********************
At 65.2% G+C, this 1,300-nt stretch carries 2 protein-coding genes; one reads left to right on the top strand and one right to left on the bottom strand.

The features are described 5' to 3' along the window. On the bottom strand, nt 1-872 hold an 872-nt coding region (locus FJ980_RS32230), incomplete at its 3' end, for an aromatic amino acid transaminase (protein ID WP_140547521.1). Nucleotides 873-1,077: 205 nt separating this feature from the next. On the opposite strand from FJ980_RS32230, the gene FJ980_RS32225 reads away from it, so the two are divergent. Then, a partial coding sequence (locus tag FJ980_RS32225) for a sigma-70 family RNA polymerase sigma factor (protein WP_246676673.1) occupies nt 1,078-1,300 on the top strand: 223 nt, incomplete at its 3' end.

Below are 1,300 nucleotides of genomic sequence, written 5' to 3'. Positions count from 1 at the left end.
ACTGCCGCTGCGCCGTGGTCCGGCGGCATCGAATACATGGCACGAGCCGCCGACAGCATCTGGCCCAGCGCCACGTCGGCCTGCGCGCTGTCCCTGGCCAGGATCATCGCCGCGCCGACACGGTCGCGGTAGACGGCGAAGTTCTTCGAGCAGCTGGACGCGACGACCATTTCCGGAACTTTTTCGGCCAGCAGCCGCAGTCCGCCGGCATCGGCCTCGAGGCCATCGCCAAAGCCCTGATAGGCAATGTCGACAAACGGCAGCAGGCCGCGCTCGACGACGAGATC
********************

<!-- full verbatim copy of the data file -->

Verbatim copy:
At 65.2% G+C, this 1,300-nt stretch carries 2 protein-coding genes; one reads left to right on the top strand and one right to left on the bottom strand.

The features are described 5' to 3' along the window. On the bottom strand, nt 1-872 hold an 872-nt coding region (locus FJ980_RS32230), incomplete at its 3' end, for an aromatic amino acid transaminase (protein ID WP_140547521.1). Nucleotides 873-1,077: 205 nt separating this feature from the next. On the opposite strand from FJ980_RS32230, the gene FJ980_RS32225 reads away from it, so the two are divergent. Then, a partial coding sequence (locus tag FJ980_RS32225) for a sigma-70 family RNA polymerase sigma factor (protein WP_246676673.1) occupies nt 1,078-1,300 on the top strand: 223 nt, incomplete at its 3' end.

Below are 1,300 nucleotides of genomic sequence, written 5' to 3'. Positions count from 1 at the left end.
ACTGCCGCTGCGCCGTGGTCCGGCGGCATCGAATACATGGCACGAGCCGCCGACAGCATCTGGCCCAGCGCCACGTCGGCCTGCGCGCTGTCCCTGGCCAGGATCATCGCCGCGCCGACACGGTCGCGGTAGACGGCGAAGTTCTTCGAGCAGCTGGACGCGACGACCATTTCCGGAACTTTTTCGGCCAGCAGCCGCAGTCCGCCGGCATCGGCCTCGAGGCCATCGCCAAAGCCCTGATAGGCAATGTCGACAAACGGCAGCAGGCCGCGCTCGACGACGAGATC